14. Interactions of Different types of Electromagnetic Radiations produce different types of Spectroscopy Regions of EM spectrum Radio frequency region Microwave region Infrared region UV & Visible region Type of sepctroscopy Nuclear magnetic resonance or electron spin resonance Rotational spectroscopy Vibrational spectroscopy Electronic spectroscopy

  15. Electronic Excitation by UV/Vis Spectroscopy : UV: valance electronic excitation Radio waves: Nuclear spin states (in a magnetic field) IR: molecular vibrations X-ray: core electron excitation

  16. The wavelength and amount of light that a compound absorbs depends on its molecular structure and the concentration of the compound used. The concentration dependence follows Beer’s Law. A=ebc Where A is absorbance (no units, since A = log10P0/ P ) e is the molar absorbtivity with units of L mol-1 cm-1 b is the path length of the sample - that is, the path length of the cuvette in which the sample is contained (typically in cm). c is the concentration of the compound in solution, expressed in mol L-1

  17. Molecules have quantized energy levels: ex. electronic energy levels. hv } energy energy  = hv Q: Where do these quantized energy levels come from? A: The electronic configurations of associated with bonding. Each electronic energy level (configuration) has associated with it the many vibrational energy levels we examined with IR.

  18. max = 135 nm (a high energy transition) Absorptions having max < 200 nm are difficult to observe because everything (including quartz glass and air) absorbs in this spectral region.

  19. = hv =hc/ Example: ethylene absorbs at longer wavelengths: max = 165 nm = 10,000

  20. The n to pi* transition is at even lower wavelengths but is not as strong as pi to pi* transitions. It is said to be “forbidden.” Example: Acetone: n max = 188 nm ; = 1860 n max = 279 nm ; = 15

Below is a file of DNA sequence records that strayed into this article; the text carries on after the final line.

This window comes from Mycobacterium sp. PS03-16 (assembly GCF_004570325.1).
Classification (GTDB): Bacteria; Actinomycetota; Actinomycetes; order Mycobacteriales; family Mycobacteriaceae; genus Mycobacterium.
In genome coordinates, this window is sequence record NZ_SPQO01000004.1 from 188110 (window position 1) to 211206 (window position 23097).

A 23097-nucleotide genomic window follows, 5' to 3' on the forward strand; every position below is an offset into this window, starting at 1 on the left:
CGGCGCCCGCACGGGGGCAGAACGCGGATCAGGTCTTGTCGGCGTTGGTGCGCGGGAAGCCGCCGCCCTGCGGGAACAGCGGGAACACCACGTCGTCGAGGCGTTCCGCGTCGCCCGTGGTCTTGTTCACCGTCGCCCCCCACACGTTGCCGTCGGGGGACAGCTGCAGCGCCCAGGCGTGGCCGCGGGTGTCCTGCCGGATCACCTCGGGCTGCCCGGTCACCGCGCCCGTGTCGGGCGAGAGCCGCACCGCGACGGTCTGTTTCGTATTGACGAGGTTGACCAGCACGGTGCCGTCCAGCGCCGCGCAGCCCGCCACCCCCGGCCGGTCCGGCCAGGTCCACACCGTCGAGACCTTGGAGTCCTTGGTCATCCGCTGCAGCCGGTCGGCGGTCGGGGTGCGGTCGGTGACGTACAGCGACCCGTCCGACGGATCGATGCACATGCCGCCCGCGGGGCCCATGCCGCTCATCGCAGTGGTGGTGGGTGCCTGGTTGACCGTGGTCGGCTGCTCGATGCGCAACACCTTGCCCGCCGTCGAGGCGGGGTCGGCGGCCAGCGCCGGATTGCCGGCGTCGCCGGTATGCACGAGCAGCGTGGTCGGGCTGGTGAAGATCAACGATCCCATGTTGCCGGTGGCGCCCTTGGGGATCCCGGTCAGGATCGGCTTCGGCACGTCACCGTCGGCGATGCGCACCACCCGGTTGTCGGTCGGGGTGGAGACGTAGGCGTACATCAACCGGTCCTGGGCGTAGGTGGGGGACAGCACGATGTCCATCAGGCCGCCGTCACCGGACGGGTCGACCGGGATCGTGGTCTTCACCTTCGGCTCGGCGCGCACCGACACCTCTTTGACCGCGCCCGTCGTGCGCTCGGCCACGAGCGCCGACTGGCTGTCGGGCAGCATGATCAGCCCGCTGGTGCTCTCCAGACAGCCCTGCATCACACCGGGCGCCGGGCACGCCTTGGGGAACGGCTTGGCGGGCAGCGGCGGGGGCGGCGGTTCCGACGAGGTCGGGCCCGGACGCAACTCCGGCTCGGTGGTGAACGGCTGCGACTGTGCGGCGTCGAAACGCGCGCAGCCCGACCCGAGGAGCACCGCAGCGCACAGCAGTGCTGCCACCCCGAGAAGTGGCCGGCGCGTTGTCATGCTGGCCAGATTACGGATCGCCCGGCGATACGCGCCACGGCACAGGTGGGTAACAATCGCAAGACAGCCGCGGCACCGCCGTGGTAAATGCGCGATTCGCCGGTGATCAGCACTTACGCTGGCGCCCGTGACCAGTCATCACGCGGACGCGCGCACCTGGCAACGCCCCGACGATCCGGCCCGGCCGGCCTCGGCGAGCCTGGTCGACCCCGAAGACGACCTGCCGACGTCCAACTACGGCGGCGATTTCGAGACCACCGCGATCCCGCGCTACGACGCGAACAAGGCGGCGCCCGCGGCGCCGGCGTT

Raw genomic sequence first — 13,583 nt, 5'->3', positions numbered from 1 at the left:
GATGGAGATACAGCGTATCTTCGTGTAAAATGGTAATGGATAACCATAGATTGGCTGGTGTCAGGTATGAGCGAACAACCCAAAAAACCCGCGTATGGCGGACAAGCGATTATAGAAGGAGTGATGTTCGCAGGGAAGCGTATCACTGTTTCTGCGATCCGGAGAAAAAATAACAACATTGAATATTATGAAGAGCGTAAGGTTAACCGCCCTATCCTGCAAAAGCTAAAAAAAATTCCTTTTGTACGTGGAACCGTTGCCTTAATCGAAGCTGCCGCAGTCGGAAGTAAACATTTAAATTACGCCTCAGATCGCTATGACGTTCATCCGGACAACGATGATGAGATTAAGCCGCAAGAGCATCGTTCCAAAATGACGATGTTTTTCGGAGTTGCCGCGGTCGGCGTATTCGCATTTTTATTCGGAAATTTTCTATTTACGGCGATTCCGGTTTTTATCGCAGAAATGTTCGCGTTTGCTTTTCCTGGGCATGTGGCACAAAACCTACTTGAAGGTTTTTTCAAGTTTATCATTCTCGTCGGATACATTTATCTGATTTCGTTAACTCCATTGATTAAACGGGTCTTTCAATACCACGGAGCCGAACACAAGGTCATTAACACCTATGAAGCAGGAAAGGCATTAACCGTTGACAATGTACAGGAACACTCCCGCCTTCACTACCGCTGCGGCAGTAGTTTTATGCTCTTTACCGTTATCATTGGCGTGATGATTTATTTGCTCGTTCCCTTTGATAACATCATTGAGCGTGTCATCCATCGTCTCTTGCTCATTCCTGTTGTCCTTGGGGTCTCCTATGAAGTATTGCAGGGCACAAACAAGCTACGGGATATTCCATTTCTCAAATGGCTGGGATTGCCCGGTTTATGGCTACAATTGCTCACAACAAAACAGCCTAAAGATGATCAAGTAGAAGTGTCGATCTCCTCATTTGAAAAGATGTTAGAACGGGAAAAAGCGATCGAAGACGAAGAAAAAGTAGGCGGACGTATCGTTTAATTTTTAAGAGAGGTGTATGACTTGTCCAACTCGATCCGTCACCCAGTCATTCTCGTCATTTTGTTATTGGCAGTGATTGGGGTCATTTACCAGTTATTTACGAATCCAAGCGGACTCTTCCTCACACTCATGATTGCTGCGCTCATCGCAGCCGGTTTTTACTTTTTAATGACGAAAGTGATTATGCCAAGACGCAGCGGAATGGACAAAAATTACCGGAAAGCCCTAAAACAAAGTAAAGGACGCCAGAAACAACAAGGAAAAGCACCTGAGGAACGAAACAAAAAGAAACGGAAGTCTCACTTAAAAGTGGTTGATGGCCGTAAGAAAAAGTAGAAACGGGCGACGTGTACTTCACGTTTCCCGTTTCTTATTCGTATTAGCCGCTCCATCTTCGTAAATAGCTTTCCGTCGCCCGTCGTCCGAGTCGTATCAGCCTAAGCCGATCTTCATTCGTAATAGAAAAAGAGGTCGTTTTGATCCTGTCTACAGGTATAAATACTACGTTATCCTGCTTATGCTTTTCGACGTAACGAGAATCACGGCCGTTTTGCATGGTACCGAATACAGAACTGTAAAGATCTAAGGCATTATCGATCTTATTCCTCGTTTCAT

21.  135 nm  165 nm n 183 nm weak  150 nm n 188 nm n 279 nm weak 180 nm A 279 nm 

  22. Conjugated systems: Preferred transition is between Highest Occupied Molecular Orbital (HOMO) and Lowest Unoccupied Molecular Orbital (LUMO). Note: Additional conjugation (double bonds) lowers the HOMO-LUMO energy gap: Example: 1,3 butadiene: max = 217 nm ; = 21,000 1,3,5-hexatriene max = 258 nm ; = 35,000

  23. Similar structures have similar UV spectra: max = 240, 311 nm max = 238, 305 nm max = 173, 192 nm

  24. Woodward-Fieser Rules for Dienes   Homoannular Heteroannular Parent l=253 nm l=214 nm =217 (acyclic) Increments for: Double bond extending conjugation +30   Alkyl substituent or ring residue +5   Exocyclic double bond    +5 Polar groupings:   -OC(O)CH3    +0   -OR    +6   -Cl, -Br   +5   -NR2 +60   -SR +30 exocyclic Homoannular heteroannular acyclic For more than 4 conjugated double bonds: max = 114 + 5(# of alkyl groups) + n(48.0-1.7n)

  25. Parent: 214 (heteroannular) 3 alkyls +15 (3x5) +5 (exocyclic) TOTAL 234 nm (Actual = 235 nm) Parent: 253 (homoannular) 3 alkyls +15 (3x5) +5 (exocyclic) TOTAL 273 nm (Actual = 275 nm) Parent: 202 (5-member ring ketone) +35 (alpha hydroxyl) +12 (beta alkyl - note part of ring) Total: 249

  26. max = 114 + 5(8) + 11*(48.0-1.7*11) = 476 nm max(Actual) = 474.